Mission Valley golfer could play in the PGA Masters tournament
RONAN — Dakotah Jenson, a Mission Mountain Golf Course employee and Polson High School graduate, only needs two more wins to be given a spot in next year’s PGA Masters Tournament.
The 19-year-old said he’s only been golfing for five years — a surprising statement considering the amount of winning he’s done since he first held a club.
“I picked up golf about five years ago,” Jenson said. “I’ve had a set of clubs since I was about 11, but I never really played when I was little. I started playing my sophomore year in high school and made varsity, but I was really short and small so I couldn’t hit it very far.”
Jenson said he took 14th at state his senior year, “but if I played in high school like I do now, I probably could have been a state champ.”
And, while that might sound like bravado, you’d be hard pressed to find a golfer Jenson has competed against recently who would disagree.
On April 22, Jenson won the Mission Mountain Country Club’s Pro-Am tournament, turning in a score of 71 in the amateur category. Had he been playing as a pro, he would have tied for first place.
Jenson then traveled to Whitefish Lake Golf Club to play in their Pro-Am. He took second place in the amateur category and would have tied for second as a pro, shooting 71 and besting more than 90 competitors and at least 18 pros.
He’d never played the course and finished one under par.
Next was the Ben Graham Memorial Tournament in Libby. His first two day tournament, Jenson hadn’t played the course in five years and still managed to finish the tournament one under par. He took first place out of 81 competitors.
“It was pretty awesome,” Jenson said. “I had a couple bad holes the first day, but I ended the day one under par. The second day I shot even to win it by one over one of the guys up there whose been playing the course for years. That was pretty cool.”
Cabinet View Golf Club pro Jeff Dooley said that while he’s never played with Jenson, he got the impression that he was a “really nice kid and he hits it a long ways.”
“He seems like he’s well composed out there and the pressure really doesn’t get to him,” Dooley said.
Brian Grosswiler is the head golf professional and general manager at Mission Mountain Country Club. He’s known Jenson for the past two years.
“People really like him,” Grosswiler said. “He’s really personable and outgoing. He’s a good worker, and he works hard on his game. He’s constantly working on his game, and in order to succeed that’s what he needs to do.
“He’s just a good kid. I can’t say anything bad about him. I like him, he’s got a great personality, he’s good with people and he’s dedicated to what he’s trying to accomplish. I hope he makes it.”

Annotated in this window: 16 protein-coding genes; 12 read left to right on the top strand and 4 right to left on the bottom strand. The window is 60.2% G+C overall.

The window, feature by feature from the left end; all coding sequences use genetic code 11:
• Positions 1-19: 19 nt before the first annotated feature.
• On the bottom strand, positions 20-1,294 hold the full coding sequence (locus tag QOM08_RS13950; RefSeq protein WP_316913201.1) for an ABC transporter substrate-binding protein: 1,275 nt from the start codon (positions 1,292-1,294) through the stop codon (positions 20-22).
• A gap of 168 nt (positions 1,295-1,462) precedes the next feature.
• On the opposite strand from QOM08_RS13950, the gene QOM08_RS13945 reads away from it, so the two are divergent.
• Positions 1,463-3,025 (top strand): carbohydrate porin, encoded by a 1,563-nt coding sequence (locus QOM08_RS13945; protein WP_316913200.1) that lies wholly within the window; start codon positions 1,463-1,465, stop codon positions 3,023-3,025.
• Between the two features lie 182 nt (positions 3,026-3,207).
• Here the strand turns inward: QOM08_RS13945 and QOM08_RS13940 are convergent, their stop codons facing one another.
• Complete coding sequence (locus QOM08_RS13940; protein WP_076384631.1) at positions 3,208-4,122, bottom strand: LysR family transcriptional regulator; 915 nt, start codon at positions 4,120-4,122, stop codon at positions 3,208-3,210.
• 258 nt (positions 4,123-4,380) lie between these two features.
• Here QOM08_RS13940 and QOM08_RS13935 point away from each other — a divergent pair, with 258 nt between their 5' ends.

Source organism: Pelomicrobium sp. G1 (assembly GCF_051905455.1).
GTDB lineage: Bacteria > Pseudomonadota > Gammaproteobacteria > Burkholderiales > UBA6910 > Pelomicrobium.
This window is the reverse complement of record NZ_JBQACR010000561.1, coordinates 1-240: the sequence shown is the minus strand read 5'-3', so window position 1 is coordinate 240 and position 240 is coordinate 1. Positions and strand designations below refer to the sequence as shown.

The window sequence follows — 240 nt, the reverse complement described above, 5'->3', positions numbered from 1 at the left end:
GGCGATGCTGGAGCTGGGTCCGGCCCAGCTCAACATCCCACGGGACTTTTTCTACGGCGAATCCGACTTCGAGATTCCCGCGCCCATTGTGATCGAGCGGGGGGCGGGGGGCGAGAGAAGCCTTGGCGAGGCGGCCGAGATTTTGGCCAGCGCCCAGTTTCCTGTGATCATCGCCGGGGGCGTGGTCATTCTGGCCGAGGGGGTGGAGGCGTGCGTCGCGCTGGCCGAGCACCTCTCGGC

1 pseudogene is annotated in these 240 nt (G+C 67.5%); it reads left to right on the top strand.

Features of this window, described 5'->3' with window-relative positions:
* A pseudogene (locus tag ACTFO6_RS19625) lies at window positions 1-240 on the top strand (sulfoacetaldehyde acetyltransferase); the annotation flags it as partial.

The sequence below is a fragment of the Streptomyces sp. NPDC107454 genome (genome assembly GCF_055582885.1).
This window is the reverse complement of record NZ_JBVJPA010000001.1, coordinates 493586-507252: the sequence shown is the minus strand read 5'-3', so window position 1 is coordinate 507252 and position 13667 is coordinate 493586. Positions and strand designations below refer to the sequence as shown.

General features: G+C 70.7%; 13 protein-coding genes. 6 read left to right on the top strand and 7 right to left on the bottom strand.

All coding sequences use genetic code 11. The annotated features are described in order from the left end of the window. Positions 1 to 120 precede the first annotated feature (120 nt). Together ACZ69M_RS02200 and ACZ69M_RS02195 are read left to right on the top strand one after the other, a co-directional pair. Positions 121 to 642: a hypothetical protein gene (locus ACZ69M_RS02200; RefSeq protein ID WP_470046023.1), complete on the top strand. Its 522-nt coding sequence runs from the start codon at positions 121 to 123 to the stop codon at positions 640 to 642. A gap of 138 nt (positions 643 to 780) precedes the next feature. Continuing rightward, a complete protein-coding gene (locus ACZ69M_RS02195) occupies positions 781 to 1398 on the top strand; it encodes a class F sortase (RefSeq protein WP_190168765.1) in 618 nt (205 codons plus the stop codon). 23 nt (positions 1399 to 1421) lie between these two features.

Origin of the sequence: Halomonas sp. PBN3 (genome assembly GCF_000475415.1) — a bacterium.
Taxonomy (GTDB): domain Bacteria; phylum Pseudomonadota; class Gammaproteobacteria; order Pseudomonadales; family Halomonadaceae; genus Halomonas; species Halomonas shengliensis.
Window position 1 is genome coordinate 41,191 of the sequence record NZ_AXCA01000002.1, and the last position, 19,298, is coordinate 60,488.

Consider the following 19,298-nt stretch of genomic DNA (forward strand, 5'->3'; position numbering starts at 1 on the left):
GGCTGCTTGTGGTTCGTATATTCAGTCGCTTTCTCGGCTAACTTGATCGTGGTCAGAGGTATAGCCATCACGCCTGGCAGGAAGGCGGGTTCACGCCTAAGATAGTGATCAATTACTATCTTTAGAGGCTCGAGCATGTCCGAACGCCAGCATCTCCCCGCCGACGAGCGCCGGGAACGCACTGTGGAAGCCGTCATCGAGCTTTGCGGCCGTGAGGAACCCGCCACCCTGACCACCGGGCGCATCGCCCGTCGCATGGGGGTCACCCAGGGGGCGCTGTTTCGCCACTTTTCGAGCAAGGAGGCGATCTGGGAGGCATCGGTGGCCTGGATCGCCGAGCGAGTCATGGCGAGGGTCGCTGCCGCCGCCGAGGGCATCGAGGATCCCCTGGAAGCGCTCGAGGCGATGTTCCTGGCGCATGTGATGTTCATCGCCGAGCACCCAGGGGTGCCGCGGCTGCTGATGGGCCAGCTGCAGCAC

And “making it” for Jenson means turning his passion for golf into a profession — something he is well on his way to accomplishing.
“Next is the Public Links Amateur Tournament,” Jenson said. “It’s 36 holes at Mission Mountain, but there’s only 10 competitors so I have pretty good odds. If I win that, I go over to Virginia for the championship. That’s a four day tournament, so if I win that I get to play in the Masters next year. That would be awesome and that’s my goal for the year.”
Jenson said he plans to go to Walla Walla, Wash., in the fall to participate in the PGA program at a local school. However, if he wins the Public Links tournament he’s probably going to go pro that way.
“I’m not much into school,” he said. “I just want to play.”
Helping him to reach these lofty goals is Jenson’s father and caddy, Shaun Jenson. While Shaun says he’s a good golfer, he admits he’s not nearly as good as Dakotah.
“(Dakotah) has never had any lessons, so it’s all been on his own,” Shaun said. “He’s got a lot of dedication and he works hard, and I love being with my family and kids. There are times when it’s challenging because he’ll have a bad shot and you have to ground him a little bit just so it doesn’t carry over to the next hole, but I love it. It’s fun.”
Dakotah agreed, saying that while the two sometimes butt heads, having his dad as a caddy is a big plus.
“He talks me out of some situations,” Jenson said. “Some holes I don’t need to hit a driver, so he’ll tell me to just get up and hit a three wood. If I hit a bad shot, he tells me just to go up and hit the next shot better. He tries to keep me focused on making birdies and hitting good shots.”
Shaun said he plans to continue caddying for his son if he turns pro.
“If he becomes a pro, he can start paying his dad,” Shaun said with a laugh.
Dakotah agreed, saying he hopes his dad will continue caddying for him when he turns pro.
“That would be pretty awesome,” he said.